Anonymous said...

Funeral mass in the presence of cremains is allowed in the USA.

If you ban cremation, what penalty would you apply to offenders? You threaten them with hell now if they intentionally miss Mass, but that doesn't get them to church, especially on Holy Days of Obligation. You gonna threaten them with the same for choosing a process that will not drive them into debt? The average funeral costs in the USA are between $8,000 and $10,000. Direct cremation can be had for $695.00.

Fr. Allan J. McDonald said...

I have ministered in two parishes with a large population of poorer African Americans. They were scrupulous to purchase low cost funeral insurance from their favorite black funeral home so they could be given a proper Christian burial without loved ones have to spend money on it they didn't have or having to have a paupers funeral. There are funeral homes that offer these.

It is absolutely a scandal and a mortal sin to be cheap about a loved one's Christian burial. Cremation is cheaper but so is forgoing living above one's means or spending unnecessarily on luxuries that prevents even psychologically the desire to give a loved one a funeral that could cost up to $10,000 or more depending on selections of casket and other items.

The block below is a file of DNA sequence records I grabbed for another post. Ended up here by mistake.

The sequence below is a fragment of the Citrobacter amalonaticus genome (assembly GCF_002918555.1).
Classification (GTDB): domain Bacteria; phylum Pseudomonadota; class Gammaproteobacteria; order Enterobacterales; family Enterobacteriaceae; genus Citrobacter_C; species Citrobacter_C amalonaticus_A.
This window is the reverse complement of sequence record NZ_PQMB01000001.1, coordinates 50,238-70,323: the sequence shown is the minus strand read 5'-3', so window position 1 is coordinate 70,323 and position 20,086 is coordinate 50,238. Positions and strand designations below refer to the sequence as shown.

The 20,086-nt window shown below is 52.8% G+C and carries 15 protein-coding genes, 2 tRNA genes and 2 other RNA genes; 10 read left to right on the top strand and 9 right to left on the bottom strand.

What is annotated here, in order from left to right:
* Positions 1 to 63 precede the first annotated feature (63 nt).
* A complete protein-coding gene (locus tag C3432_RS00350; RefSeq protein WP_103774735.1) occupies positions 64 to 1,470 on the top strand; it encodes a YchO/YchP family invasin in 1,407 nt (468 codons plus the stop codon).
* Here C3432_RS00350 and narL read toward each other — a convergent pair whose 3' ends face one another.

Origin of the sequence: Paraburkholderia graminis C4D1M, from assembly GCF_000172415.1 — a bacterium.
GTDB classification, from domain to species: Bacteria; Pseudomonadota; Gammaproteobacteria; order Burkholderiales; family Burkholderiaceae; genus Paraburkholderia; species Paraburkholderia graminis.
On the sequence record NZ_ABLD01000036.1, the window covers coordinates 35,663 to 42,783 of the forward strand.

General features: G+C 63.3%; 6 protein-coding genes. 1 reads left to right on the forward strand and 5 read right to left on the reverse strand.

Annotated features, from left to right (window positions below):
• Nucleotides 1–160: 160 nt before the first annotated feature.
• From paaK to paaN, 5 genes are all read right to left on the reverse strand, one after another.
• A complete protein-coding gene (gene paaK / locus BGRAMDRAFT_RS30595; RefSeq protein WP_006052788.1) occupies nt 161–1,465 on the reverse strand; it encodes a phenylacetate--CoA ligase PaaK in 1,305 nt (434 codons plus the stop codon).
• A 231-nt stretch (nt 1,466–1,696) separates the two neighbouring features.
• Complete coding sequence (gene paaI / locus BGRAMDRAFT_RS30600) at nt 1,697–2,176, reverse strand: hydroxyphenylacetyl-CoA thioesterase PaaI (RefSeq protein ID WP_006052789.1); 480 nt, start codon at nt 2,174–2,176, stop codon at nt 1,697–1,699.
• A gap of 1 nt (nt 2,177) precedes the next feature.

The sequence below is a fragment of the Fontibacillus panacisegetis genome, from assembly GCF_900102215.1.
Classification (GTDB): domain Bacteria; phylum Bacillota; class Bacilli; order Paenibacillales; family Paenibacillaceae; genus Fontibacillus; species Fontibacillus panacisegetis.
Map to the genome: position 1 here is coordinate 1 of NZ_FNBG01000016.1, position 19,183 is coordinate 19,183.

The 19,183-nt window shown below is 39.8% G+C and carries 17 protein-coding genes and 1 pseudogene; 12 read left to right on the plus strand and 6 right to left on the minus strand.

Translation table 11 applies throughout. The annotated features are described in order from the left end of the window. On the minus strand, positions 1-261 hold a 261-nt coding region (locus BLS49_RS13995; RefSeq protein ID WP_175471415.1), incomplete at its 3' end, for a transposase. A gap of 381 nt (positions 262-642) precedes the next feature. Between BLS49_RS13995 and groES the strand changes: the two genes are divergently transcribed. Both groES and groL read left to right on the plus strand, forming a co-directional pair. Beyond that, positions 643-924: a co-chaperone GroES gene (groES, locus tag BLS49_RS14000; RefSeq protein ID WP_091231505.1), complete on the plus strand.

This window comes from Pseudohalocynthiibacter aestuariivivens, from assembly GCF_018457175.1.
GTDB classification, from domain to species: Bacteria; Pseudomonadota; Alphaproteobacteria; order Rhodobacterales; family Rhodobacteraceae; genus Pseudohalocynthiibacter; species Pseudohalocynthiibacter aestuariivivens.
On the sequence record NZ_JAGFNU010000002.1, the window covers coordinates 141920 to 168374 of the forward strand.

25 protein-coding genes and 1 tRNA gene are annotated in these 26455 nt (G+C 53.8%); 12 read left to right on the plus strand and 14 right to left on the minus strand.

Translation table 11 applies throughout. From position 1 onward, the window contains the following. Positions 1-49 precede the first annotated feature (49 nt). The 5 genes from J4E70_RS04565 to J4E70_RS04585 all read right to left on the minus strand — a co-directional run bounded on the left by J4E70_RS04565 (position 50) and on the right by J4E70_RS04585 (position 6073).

Poor people have for ages swung decent Christian burials. It is only the affluent today and those who don't think it is necessary to purchase burial insurance who want the cheapest funeral possible.

ByzRus said...

Pre-need arrangements should be made and memorialized if a Catholic desires a Catholic funeral and a casketed burial vs. cremation. Find someone willing to ensure that your wishes are executed as intended.

Fr. AJM - Rightness/Wrongness of cremation aside, perhaps you could suggest what persons do to ensure that their wishes regarding their faith and burial are carried out??? My answer is simplistic as this has never been an issue in my family. Perhaps there are specifics to ensure one's wishes and faith are respected.

rcg said...

ByzRC, I established a family trust and detailed will to control those things. My attourney is a very perennial minded Catholic allied with one of our parishioners who is also an attorney. Basically there is a book in his hands that walks my survivors through the entire process. There are names and contact information. Everything is paid in advance. I only have to be sure to not drink up all the wake money beforehand. It is not very expensive, the cemetary plot is by far the most expensive part.

Does anyone have guidance as to what should be written on the stone? I have my own idea, but wonder what I should have. I like simple name and dates. Anything else?

Fr. Michael J. Kavanaugh said...

There's nothing scandalous, much less mortally sinful, in spending little on a funeral. A proper Christian funeral need not cost anywhere near $8,000 to $10,000.

Pre-planning and pre-paying for funeral services can help assure that one's wishes are carried out. Talk with your priest, talk with your funeral director, write down what you want and do not want, and go from there.